Two recent letters opposing U.S. involvement in Ukraine are fine examples of the right of every American to disagree publicly with government policies, even when the majority supports those policies (“Think twice before calling Russian invasion ‘unprovoked’,” April 12 and “The U.S. does not want negotiated peace,” April 18).

I say this sincerely, despite rejecting their position, which ignores the central struggle between democracy and authoritarianism. In another time, I’m sure they would have cheered when Neville Chamberlain proclaimed “Peace in our time,” after conceding to Hitler’s annexation of Czechoslovakia. Less than two years later, an emboldened Germany invaded Poland.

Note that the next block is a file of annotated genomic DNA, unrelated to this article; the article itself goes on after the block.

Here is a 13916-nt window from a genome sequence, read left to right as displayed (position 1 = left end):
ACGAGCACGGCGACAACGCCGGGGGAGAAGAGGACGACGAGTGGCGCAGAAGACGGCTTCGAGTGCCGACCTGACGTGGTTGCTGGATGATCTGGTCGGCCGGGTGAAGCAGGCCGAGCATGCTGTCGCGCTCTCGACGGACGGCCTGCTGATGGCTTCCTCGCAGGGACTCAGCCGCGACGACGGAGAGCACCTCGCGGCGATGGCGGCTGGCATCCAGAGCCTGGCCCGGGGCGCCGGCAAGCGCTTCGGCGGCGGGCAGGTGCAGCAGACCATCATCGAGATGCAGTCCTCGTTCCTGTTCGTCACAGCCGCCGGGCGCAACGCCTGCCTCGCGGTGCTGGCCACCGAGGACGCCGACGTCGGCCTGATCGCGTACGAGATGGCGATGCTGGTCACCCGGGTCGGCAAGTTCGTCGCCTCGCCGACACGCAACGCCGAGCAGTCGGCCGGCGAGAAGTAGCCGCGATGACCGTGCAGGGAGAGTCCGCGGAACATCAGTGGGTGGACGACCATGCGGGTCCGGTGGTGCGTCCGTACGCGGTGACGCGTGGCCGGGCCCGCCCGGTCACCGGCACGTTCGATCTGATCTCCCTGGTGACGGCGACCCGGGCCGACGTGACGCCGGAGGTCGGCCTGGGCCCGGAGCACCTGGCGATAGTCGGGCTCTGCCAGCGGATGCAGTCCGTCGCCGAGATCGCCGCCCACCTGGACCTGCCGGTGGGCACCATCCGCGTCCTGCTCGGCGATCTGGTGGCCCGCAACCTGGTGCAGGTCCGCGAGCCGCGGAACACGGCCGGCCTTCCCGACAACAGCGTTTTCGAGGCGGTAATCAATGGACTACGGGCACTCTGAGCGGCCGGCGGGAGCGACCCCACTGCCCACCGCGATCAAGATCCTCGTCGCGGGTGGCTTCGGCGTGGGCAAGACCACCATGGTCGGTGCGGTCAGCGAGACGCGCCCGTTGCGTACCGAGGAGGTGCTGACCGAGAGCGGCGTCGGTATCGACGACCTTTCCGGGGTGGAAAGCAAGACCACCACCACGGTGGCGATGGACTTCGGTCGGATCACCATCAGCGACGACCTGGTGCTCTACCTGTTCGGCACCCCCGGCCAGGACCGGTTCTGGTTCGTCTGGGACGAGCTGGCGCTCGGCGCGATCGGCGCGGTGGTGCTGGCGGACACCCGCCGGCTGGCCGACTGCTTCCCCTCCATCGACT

Moreover, their tone is typical of the “everything wrong in the world is America’s fault” crowd. No doubt, our nation has made many mistakes and blunders over the last 250 years. Despite that, I believe our country has done more to advance liberty and economic advancement than any nation in history. We have done so, in part, because people are not just allowed to speak out about problems and issues, they are encouraged to do so, with very few limits, by outlets such as this newspaper. We must continue to defend free speech, even speech we don’t like.

Just for comparison, may I suggest to the authors that they visit Russia. While there, each of them should write a letter to Pravda opposing the current “special military operation” President Putin is conducting. Before you go, however, learn to speak Russian. Chances are the prison guards won’t understand English.

William Richards

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